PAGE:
The markets for goods and services have undergone significant changes over the past 20 years. Regulatory reform, more open global markets, new technologies, and growth in the role of services in economic activity have driven the changes, which in many instances have provided significant benefits to consumers. Relatively little attention has been paid to the challenges these developments have posed for consumers.
More choice and more complexity in many markets have made it increasingly difficult for them to compare and assess the value of products and services. The challenges for consumers have raised similar challenges for the government authorities responsible for protecting them from unfair commercial practices and fraud. This book examines how markets have evolved and provides insights for improved consumer policy making.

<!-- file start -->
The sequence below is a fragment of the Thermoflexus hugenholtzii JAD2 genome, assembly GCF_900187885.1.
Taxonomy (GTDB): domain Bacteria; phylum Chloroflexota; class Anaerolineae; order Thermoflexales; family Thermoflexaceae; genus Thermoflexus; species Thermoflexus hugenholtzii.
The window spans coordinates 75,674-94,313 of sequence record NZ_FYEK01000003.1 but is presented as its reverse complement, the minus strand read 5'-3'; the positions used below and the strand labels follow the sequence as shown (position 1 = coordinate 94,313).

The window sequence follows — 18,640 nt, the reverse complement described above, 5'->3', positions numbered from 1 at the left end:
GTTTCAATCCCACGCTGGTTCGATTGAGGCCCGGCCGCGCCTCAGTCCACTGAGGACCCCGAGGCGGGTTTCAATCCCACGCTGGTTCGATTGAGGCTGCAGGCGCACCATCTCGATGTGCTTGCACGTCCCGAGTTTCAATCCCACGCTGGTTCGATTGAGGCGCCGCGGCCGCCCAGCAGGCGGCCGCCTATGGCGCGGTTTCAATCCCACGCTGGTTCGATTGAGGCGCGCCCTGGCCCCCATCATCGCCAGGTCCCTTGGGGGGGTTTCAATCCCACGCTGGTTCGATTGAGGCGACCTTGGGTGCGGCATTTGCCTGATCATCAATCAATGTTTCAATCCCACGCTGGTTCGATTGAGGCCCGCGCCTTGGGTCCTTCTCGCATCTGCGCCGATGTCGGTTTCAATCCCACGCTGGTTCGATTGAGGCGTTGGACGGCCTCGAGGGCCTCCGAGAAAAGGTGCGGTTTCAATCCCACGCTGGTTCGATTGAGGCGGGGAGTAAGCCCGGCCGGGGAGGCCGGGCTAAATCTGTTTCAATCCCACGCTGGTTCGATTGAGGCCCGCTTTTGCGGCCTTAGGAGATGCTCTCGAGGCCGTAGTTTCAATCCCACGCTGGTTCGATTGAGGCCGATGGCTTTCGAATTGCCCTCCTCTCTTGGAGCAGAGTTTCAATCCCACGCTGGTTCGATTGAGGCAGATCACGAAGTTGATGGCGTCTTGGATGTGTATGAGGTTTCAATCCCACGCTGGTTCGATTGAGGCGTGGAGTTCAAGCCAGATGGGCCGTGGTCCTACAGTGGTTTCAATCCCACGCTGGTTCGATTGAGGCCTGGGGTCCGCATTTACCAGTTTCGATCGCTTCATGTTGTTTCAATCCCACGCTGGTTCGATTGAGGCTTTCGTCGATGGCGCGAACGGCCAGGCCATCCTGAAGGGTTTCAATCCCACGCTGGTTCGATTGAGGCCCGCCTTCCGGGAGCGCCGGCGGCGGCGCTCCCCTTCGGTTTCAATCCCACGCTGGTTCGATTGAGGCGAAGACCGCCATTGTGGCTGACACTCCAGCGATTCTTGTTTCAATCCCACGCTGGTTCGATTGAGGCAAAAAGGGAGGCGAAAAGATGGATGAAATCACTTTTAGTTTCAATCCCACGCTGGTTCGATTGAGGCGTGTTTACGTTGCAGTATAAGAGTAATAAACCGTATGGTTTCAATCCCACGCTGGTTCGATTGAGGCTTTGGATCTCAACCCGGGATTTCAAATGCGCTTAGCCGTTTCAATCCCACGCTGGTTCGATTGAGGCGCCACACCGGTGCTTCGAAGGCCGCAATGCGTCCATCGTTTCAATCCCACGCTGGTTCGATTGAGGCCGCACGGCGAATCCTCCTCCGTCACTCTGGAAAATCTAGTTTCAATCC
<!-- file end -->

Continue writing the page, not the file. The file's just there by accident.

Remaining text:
It explores, for the first time, how what we have learned through the study of behavioural economics is changing the way policy makers are addressing problems.